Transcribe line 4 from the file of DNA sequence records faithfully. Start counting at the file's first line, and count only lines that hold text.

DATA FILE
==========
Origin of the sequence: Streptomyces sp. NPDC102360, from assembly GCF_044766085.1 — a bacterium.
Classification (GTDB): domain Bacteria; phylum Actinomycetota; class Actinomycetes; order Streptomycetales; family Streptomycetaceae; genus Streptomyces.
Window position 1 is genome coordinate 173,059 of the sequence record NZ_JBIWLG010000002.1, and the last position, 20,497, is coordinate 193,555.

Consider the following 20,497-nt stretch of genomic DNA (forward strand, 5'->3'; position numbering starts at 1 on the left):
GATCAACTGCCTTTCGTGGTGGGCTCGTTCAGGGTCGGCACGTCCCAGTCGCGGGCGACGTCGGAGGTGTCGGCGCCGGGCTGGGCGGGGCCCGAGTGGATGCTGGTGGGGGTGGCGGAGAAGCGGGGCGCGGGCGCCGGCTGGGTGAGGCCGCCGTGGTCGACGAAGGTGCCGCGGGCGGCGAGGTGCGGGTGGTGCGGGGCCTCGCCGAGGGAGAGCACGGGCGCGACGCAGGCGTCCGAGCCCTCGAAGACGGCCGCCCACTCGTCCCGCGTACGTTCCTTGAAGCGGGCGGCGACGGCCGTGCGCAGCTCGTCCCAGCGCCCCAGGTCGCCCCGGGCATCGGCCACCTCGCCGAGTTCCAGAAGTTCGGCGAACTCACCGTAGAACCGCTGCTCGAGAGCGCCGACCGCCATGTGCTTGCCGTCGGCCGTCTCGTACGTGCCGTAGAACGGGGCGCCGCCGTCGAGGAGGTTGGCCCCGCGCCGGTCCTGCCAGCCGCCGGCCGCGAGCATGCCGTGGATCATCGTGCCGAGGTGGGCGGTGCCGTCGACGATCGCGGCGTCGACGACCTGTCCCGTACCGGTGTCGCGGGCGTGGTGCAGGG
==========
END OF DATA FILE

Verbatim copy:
Consider the following 20,497-nt stretch of genomic DNA (forward strand, 5'->3'; position numbering starts at 1 on the left):